This warning was the preface to all three plagues in the set – including a public declaration and the theological lesson of these three plagues.
The second one in each set (frogs, pestilence and locusts) also has a consistent pattern: Warning in the palace with no theological message – and then the plague.
In these cases, Mosheh challenges and warns Pharaoh in his palace – there is no need for either public declaration or a theological message, as these have already been given at the beginning of the set. The warning, however, was still given to show Pharaoh that the upcoming plague was part of that same system.
The final one in each set (lice, boils and darkness) also has a pattern: No warning at all – just a plague.
At this point, the message and warning are moot – Pharaoh needs to internalize the lesson of the series.
This entire structure and explanation is buttressed by R. Yehudah’s acrostic of the plagues – D’Tza”kh ‘Ada”sh B’acha”v:
R. YEHUDAH’S *SIMANIM*
In the Sifri (Devarim #301) we first encounter R. Yehudah’s famous acrostic for the ten plagues: D’Tza”kh ‘Ada”sh B’acha”v (which stands for *Dam* – *Tz’farde’a’* – *Kinim*, *’Arov* – *Dever* – *Sh’khin*, *Barad* – *Arbeh* – *Hoshekh* – *makkat B’khorot*) – which is incorporated into the Haggadah shel Pessach.
There are many explanations of the meaning behind this acrostic (the simplest is that it is a mnemonic device) – but it may hold the key to understanding the structure of the plagues and the educational process driving them.
Leaving the final plague aside for a moment, let’s reexamine our list, keeping R. Yehudah’s acrostic in mind. Following his set-up, there are three sets of plagues. Each set carries an increasingly radical and impactful message to Pharaoh – until he is ready to be affected by the plague of the first-born and to declare uVeirakhtem Gam-Oti.
Before examining the consistent pattern within the sets, let’s see if we can discover the lesson of each set. We will also be able to explain the role of the staff in the plagues.
We see this in the theological message attached to the first plague – That you will know that I am YHVH. At this point, Mosheh was to make Pharaoh aware of the God of the Hebrews – if you will, as an “equally valid” God to the rest of the Egyptian pantheon. This is accomplished through blood, frogs and lice. Note that all three of them involved using the staff as the direct catalyst for starting the plague (Blood: “he lifted up the staff and struck the water in the river”; Frogs: “So Aharon stretched out his hand over the waters of Egypt”; Lice: “Aharon stretched out his hand with his staff and struck the dust of the earth”) – just like the Egyptian wizards would do their magic. Note that through these three plagues the Egyptian magicians stayed in the plague-competition, finally bowing out during the third one.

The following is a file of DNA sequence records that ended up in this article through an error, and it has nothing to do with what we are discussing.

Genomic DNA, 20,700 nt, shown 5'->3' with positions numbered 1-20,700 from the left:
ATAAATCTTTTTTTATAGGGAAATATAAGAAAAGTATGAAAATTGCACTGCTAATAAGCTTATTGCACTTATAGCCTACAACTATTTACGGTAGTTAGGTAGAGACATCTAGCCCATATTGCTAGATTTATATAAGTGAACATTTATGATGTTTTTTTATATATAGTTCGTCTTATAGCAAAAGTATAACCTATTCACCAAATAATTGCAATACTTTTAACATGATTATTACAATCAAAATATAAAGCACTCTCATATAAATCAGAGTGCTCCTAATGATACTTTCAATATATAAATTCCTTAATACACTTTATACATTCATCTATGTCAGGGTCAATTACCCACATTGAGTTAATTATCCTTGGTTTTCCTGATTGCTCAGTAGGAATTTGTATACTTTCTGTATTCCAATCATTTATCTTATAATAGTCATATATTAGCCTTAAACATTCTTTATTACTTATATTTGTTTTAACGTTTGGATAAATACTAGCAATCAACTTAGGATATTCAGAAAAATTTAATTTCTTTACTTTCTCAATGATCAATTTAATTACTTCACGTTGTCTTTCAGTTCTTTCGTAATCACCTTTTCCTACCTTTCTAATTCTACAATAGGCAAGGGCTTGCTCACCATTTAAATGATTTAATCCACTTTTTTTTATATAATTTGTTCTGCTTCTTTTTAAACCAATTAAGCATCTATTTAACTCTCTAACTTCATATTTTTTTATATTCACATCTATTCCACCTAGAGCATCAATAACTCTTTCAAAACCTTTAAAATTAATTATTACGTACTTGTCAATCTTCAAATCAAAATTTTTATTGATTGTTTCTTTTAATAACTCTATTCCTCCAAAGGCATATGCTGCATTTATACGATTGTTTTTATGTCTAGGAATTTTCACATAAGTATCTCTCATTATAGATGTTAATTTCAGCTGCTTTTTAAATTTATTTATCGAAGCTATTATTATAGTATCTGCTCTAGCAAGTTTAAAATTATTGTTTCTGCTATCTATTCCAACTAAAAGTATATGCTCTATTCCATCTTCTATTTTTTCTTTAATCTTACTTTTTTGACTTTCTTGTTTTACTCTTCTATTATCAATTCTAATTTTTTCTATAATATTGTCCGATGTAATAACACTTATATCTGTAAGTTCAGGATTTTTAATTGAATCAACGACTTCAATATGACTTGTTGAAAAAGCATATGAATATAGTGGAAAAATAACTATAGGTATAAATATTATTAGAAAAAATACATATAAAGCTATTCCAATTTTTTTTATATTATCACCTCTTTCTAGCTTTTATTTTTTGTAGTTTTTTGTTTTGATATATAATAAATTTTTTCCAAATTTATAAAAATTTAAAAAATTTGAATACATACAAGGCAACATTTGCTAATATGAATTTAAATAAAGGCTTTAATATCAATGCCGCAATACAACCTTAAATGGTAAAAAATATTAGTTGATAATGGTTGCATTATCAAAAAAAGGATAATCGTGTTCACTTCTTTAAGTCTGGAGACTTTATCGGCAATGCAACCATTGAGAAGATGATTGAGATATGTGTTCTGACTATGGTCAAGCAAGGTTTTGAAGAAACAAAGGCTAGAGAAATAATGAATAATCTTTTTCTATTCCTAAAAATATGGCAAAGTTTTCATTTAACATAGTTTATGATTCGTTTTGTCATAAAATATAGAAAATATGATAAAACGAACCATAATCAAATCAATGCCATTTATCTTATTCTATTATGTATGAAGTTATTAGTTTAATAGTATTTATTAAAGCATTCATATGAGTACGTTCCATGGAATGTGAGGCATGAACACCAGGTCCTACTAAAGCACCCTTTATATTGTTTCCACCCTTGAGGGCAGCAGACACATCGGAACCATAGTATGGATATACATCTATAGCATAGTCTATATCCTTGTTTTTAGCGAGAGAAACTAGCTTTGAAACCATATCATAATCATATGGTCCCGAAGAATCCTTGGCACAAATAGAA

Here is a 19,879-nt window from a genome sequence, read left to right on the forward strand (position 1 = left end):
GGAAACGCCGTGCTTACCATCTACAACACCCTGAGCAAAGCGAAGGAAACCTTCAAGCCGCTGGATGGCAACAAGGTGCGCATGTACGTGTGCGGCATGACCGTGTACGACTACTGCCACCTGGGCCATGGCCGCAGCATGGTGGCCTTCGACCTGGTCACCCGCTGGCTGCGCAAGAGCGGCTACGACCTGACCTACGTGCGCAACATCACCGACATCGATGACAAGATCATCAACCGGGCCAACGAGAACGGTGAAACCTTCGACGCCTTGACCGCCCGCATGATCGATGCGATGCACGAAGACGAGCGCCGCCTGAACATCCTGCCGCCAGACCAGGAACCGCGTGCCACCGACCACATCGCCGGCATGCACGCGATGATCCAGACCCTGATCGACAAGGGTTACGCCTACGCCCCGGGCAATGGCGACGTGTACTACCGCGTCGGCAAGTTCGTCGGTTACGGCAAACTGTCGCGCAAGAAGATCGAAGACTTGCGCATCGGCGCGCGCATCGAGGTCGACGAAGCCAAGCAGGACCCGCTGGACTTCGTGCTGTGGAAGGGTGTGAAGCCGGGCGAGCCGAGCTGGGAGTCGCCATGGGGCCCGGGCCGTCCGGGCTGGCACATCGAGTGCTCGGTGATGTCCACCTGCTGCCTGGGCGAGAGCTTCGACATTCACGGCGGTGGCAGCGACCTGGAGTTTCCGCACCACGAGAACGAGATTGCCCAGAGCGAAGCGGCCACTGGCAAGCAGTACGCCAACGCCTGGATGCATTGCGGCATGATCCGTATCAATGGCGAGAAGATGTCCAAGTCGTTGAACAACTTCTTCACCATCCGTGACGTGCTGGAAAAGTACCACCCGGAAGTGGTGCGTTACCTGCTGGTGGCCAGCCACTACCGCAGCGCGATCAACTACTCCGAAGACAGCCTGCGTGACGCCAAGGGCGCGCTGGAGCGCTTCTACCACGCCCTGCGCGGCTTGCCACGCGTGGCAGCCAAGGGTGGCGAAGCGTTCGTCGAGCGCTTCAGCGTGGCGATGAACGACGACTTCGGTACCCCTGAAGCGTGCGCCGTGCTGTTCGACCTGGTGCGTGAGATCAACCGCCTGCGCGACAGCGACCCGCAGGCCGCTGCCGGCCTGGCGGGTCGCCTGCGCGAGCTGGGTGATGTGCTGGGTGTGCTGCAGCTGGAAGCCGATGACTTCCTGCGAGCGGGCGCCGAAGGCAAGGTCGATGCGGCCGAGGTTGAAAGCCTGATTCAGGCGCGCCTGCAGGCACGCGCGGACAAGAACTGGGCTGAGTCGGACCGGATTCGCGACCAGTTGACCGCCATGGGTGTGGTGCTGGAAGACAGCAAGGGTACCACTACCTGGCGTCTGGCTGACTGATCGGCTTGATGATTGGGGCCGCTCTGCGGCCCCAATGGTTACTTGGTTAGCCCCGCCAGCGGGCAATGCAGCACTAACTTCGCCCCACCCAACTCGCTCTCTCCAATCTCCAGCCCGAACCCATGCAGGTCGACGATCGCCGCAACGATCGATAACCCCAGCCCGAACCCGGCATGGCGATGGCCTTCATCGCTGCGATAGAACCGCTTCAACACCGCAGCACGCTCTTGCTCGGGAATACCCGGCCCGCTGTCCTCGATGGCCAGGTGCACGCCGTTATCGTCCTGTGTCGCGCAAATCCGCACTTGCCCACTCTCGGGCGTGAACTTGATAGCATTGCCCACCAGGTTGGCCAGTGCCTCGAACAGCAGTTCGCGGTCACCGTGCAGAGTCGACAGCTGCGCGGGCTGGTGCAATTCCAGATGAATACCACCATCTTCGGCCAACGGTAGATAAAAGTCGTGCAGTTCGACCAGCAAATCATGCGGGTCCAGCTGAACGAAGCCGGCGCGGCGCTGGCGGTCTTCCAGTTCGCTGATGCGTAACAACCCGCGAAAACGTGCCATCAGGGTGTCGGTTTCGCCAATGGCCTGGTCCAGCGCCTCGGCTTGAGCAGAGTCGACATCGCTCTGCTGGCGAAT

In other words, this first set of plagues was designed to introduce God into the Egyptian power picture: YOU WILL KNOW THAT I AM YHVH.
Now that Pharaoh realizes that YHVH exists and that He has powers (at this point) akin to those of the Egyptian gods (and even surpassing them, as his wizards had already bowed out of the competition), the time had come to impress upon Pharaoh God’s unique power. Unlike the gods of the Egyptians, who are distant but need a human intermediary (wizard) to trigger the plague with a vehicle (staff) – God is …in the midst of the land. This is demonstrated by plagues which, unlike the first three, do not come out of the ground (river, earth), but from the environment. In addition, Mosheh no longer uses the staff – the message here is that God Himself is present and it isn’t Mosheh’s staff that triggers the plague as much as Mosheh’s command/request.
Through the second set, including wild beasts, pestilence and boils, Pharaoh is finally taught that: I AM YHVH IN THE MIDST OF THE LAND. As before, the first plague is preceded by a public warning with this message, the second is preceded by a private warning and the third has no warning attached.
Pharaoh is ready to embrace the superiority of God over all members of the Egyptian pantheon. Significantly, God tells Mosheh to lift his hands heavenward to trigger all three of these plagues (hail – 9:22; locusts – 10:12; darkness – 10:21); however, in the case of the first two, Mosheh lifts his hands and holds the staff up – whereas in the third, he only lifts his hands to the heavens.
The staff, which did not play a role in the second set, serves a different function from the first set. In the first set the staff was the catalyst of the plague, mimicking the Egyptian wizards. In the third set, Mosheh lifted the staff as an extension of his hands, showing everyone that the same God Who brought the first three plagues was also behind these. The staff is not a catalyst, it is a sign. This explains why Mosheh did not use the staff for the third plague in this set – darkness. Once he lifted his arms, absolute darkness fell and no one (of the Egyptians) would see either his hand or the staff!
Through these final plagues, Pharaoh has been taught the penultimate lesson: THERE IS NONE LIKE ME IN ALL THE LAND.
Pharaoh was now prepared for the ultimate lesson, brought through the plague of the first-born – but that will have to wait for another shiur.
Text Copyright © 1998 by Rabbi Yitzchak Etshalom.
The author is Educational Coordinator of the Jewish Studies Institute of the Yeshiva of Los Angeles